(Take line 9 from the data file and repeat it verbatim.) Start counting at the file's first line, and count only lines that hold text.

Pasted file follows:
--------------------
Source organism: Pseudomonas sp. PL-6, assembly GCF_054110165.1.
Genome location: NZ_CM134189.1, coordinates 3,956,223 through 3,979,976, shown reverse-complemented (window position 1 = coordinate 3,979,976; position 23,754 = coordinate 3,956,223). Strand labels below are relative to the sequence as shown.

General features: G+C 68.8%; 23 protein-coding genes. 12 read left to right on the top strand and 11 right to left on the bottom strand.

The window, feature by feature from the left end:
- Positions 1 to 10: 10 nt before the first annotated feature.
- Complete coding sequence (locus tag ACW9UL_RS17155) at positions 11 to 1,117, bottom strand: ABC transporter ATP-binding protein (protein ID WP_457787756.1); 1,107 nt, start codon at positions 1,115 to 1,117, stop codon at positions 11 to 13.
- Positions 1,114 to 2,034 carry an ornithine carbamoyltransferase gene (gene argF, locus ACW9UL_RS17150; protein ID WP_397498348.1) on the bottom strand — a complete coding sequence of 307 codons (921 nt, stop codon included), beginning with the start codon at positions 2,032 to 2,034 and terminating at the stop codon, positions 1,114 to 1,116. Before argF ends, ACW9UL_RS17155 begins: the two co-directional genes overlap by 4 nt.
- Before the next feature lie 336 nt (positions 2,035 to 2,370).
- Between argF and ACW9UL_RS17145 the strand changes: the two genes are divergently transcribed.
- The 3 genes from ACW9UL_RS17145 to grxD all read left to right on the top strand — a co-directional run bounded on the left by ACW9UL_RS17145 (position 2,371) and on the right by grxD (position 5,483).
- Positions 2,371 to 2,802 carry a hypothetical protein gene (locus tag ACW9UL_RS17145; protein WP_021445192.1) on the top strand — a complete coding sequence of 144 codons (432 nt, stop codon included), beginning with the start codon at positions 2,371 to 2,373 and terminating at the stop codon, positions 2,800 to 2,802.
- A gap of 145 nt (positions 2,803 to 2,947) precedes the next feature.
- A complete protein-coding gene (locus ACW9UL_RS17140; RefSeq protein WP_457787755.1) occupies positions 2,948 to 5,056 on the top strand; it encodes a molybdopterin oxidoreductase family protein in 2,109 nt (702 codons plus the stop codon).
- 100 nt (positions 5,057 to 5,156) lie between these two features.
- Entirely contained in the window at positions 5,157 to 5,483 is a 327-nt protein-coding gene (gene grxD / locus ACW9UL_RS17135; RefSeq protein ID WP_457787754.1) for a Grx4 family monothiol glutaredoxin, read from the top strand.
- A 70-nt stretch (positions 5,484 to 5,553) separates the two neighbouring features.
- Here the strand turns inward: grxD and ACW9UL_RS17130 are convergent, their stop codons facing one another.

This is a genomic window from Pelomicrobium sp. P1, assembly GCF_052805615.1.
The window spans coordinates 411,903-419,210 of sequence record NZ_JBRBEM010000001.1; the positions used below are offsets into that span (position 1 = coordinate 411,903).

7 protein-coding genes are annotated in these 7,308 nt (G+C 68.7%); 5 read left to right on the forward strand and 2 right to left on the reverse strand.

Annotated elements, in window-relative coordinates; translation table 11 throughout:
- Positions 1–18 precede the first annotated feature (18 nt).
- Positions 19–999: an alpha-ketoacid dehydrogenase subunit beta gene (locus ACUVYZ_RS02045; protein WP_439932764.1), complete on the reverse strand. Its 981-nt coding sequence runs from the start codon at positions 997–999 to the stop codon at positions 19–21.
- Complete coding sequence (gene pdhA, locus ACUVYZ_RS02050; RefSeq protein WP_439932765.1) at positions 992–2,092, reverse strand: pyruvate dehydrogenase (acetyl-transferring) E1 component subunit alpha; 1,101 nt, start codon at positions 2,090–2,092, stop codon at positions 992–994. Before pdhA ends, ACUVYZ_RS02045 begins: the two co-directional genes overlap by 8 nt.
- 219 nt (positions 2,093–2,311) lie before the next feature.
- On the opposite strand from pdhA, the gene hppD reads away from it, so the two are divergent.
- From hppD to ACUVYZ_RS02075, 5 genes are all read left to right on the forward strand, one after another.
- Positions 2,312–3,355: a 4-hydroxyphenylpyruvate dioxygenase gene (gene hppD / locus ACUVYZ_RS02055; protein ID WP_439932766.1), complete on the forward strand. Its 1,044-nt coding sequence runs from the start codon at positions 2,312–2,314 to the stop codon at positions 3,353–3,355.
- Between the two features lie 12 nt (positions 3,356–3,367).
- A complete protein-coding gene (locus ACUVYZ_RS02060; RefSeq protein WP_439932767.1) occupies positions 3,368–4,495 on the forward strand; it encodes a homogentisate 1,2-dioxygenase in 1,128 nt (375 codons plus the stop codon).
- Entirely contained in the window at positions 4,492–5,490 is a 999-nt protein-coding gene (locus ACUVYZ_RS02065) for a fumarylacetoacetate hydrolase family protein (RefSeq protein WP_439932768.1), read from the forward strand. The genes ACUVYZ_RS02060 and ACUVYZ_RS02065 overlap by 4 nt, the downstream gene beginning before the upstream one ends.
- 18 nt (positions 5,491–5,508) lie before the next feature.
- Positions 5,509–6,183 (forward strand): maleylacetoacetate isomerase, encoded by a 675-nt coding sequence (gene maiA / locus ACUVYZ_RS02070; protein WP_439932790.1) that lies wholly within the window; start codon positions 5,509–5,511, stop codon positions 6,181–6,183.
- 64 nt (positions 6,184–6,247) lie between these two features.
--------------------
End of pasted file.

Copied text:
- Between argF and ACW9UL_RS17145 the strand changes: the two genes are divergently transcribed.